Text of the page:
- - p. capitis SYN: dandruff.- p. circinata SYN: p. rosea.- p. lichenoides a self-limited skin disorder of children and adults, usually divided into p. lichenoides et varioliformis acuta and p. lichenoides chronica. SYN: parapsoriasis guttata.- p. lichenoides et varioliformis acuta (PLEVA) an acute dermatitis affecting children and young adults that runs a relatively mild course and is self-limited, although persistence of lesions and recurrence of attacks are not uncommon; vesicles, papules, and crusted lesions eventually produce smallpox-like scars. SYN: Mucha-Habermann disease, parapsoriasis lichenoides et varioliformis acuta, parapsoriasis varioliformis.- p. linguae SYN: geographic tongue.- p. maculata SYN: p. rosea.- p. rosea a self-limited eruption of macules or papules involving the trunk and, less frequently, extremities, scalp, and face; the lesions are usually oval and follow the crease lines of the skin; occurs most commonly in children and young adults and is frequently preceded by a single larger scaling lesion known as the herald patch. SYN: p. circinata, p. maculata.- p. rubra pilaris an uncommon chronic pruritic eruption of the hair follicles, which become firm, red, surmounted with a horny plug, and often confluent to form scaly plaques; it is most conspicuously noted on the dorsa of the fingers and on the elbows and knees and is associated with erythema, thickening of the palms and soles, and opaque thickening of the nails.
* * *1) any of several skin diseases marked by the formation and desquamation of fine scales2) a disease of domestic animals marked by dry epithelial scales or scurf due to alteration of the function of the sebaceous glands and possibly associated with digestive disorders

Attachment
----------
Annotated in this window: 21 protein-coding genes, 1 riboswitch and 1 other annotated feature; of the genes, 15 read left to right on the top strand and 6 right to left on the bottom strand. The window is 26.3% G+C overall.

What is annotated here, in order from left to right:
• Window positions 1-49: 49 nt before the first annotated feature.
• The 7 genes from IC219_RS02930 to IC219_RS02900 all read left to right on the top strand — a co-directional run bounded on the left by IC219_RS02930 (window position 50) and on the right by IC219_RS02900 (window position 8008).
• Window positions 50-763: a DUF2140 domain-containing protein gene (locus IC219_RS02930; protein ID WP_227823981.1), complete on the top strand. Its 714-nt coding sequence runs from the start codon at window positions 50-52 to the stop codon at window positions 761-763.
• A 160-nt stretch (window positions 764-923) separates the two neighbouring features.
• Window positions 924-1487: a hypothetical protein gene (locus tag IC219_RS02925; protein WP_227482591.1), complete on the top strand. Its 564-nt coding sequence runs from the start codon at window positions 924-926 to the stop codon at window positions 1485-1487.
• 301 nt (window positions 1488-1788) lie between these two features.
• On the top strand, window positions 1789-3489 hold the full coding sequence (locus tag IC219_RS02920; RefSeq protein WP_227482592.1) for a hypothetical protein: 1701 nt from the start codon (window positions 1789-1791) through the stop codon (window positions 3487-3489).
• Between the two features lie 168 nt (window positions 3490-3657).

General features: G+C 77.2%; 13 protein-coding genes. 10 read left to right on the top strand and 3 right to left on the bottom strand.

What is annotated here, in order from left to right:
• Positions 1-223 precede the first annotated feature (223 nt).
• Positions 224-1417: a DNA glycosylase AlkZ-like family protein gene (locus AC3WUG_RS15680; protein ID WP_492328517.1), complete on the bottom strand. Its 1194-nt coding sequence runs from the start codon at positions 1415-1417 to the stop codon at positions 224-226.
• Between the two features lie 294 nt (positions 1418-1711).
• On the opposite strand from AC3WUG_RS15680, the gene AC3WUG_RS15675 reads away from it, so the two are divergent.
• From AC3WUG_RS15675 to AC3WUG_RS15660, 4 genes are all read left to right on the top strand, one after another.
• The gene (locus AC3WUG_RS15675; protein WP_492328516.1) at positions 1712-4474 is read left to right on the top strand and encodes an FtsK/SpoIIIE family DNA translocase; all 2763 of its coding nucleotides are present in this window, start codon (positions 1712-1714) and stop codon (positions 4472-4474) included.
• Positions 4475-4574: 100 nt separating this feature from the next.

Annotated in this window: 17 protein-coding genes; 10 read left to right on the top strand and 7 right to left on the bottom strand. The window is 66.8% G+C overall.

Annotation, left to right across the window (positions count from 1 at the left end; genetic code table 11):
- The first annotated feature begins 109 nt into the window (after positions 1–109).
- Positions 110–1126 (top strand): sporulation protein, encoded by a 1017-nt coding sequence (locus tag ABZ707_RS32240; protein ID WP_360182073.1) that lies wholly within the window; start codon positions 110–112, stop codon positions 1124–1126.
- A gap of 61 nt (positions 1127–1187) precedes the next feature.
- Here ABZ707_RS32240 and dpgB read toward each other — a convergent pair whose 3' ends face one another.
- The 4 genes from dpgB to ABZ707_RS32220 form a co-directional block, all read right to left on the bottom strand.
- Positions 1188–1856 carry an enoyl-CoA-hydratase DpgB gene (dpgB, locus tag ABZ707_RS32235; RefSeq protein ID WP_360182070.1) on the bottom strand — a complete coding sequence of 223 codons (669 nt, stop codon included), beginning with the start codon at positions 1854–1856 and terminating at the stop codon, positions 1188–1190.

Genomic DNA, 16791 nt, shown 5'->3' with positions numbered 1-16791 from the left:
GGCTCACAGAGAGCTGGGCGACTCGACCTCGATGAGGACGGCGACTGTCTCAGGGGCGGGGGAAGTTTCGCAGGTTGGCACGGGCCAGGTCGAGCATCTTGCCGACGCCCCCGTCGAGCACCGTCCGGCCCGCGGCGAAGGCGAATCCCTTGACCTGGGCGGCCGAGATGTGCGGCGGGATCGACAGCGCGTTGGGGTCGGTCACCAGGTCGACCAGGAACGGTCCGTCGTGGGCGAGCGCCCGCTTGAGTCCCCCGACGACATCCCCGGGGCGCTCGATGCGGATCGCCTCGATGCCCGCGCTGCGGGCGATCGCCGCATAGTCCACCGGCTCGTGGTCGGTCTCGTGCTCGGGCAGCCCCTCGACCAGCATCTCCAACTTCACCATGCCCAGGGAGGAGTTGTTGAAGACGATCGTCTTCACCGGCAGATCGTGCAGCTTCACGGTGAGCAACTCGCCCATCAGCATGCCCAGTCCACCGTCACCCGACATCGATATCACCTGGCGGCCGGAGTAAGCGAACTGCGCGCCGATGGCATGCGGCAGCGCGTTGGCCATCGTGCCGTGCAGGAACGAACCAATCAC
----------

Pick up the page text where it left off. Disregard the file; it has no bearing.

* * *n.(originally) any of a group of skin diseases typified by the development of fine branlike scales. The term is now used only with a modifying adjective. Pityriasis alba is a common condition in children in which pale scaly patches occur on the face; it may be related to atopic eczema. Pityriasis rosea is a common skin rash, believed to be viral in origin, that starts with a single patch (a herald patch) on the trunk and is followed by an eruption of oval pink scaly macule. The spots are often aligned along the ribs. The rash clears completely in about eight weeks. Pityriasis versicolor is a common chronic infection of the skin caused by the fungus Pityrosporum, which is a normal inhabitant of the scalp. In susceptible people it changes to a pathogenic form called Malassezia furfur and produces a persistent depigmented scaly rash on the trunk. Treatment with selenium sulphide (Selsun) shampoo or with oral itraconazole readily kills the organism but the skin may take months to regain its normal colour. See also dandruff.
* * *pit·y·ri·a·sis (pit″ĭ-riґə-sis) [Gr. pityron bran + -iasis] any of various skin diseases characterized by fine, branny scales.
Medical dictionary. 2011.